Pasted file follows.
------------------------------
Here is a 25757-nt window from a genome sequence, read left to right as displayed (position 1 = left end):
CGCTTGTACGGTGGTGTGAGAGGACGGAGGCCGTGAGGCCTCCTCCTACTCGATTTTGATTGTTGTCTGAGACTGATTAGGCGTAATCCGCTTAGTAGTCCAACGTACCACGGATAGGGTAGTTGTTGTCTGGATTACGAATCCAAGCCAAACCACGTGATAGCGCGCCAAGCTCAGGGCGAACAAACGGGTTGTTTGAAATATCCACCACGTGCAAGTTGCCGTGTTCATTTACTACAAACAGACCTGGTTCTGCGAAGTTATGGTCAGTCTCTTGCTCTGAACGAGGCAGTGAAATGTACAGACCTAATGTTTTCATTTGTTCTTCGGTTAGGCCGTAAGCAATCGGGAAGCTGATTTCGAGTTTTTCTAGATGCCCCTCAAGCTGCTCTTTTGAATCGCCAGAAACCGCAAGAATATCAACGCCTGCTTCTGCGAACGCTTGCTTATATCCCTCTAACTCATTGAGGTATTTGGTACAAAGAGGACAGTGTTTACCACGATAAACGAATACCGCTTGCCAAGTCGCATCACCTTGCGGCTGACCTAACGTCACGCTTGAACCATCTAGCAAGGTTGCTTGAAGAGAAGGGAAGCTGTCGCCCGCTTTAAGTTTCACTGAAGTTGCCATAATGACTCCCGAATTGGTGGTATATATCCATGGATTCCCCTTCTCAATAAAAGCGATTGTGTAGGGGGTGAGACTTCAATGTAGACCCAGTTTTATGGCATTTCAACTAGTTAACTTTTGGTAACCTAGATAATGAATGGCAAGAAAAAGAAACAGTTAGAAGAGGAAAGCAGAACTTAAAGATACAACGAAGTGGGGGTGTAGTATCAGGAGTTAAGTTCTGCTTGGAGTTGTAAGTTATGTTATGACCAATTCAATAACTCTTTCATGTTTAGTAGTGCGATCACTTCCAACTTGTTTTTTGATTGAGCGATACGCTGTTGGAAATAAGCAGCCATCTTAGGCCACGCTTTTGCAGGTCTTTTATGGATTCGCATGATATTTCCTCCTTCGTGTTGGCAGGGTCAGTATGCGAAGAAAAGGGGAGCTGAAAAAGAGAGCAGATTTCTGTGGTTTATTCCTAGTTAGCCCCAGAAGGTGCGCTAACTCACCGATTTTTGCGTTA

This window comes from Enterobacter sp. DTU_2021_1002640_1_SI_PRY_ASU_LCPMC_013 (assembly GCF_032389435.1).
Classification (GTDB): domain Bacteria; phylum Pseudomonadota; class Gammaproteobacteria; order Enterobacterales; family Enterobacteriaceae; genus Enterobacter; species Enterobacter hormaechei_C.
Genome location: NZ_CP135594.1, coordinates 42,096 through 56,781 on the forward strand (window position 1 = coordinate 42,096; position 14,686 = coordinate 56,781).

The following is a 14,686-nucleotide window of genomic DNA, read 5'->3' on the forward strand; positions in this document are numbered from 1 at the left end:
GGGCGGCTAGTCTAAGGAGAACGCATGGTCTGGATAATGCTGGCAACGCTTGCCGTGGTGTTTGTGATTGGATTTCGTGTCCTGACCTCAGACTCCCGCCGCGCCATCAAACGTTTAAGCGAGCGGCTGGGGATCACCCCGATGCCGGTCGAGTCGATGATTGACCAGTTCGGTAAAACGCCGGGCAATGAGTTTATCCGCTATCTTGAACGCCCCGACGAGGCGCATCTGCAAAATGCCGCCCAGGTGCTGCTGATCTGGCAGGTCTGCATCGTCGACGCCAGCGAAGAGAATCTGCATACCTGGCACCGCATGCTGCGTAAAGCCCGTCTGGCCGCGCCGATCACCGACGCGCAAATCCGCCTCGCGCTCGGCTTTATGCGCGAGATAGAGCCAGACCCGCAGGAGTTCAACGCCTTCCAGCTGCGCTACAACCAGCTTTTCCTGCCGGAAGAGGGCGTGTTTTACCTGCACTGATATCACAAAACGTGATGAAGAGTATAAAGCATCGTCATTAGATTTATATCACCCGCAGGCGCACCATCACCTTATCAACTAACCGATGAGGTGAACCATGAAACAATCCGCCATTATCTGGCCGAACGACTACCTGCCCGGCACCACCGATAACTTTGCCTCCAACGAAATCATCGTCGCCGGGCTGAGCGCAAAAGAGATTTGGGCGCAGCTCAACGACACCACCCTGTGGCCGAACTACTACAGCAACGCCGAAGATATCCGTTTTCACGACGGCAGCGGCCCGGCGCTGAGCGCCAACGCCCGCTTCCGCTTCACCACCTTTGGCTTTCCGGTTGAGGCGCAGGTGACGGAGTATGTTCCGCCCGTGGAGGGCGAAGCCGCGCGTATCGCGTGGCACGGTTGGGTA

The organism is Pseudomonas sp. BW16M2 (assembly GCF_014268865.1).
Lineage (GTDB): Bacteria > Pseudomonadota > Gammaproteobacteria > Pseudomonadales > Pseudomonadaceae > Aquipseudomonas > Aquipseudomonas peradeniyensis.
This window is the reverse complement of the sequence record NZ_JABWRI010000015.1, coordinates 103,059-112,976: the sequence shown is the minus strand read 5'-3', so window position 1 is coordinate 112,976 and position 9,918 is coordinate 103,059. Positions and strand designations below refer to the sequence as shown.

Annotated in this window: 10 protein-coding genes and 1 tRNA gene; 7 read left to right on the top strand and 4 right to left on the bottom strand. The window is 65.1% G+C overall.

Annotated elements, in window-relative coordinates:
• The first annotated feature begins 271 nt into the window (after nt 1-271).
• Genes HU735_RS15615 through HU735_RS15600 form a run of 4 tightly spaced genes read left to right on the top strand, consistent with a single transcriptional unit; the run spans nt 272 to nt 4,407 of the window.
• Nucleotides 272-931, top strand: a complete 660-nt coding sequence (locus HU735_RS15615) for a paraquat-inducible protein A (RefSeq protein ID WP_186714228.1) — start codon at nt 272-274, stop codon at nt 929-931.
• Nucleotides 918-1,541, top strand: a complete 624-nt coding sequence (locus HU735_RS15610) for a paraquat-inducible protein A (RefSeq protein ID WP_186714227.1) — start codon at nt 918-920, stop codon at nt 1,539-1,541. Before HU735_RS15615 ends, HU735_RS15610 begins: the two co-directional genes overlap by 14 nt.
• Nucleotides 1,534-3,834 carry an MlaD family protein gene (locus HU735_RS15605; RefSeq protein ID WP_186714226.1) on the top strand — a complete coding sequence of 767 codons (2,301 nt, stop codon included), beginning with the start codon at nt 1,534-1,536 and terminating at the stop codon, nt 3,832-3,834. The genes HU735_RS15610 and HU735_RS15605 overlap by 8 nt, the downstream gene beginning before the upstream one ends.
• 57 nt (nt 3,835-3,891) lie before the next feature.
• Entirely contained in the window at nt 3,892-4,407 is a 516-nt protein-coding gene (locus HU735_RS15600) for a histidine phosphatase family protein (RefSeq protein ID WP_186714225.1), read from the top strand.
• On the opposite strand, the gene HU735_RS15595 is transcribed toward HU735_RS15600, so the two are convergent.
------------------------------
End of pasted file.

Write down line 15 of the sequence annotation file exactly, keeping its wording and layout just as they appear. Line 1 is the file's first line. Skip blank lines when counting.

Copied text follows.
• Nucleotides 272-931, top strand: a complete 660-nt coding sequence (locus HU735_RS15615) for a paraquat-inducible protein A (RefSeq protein ID WP_186714228.1) — start codon at nt 272-274, stop codon at nt 929-931.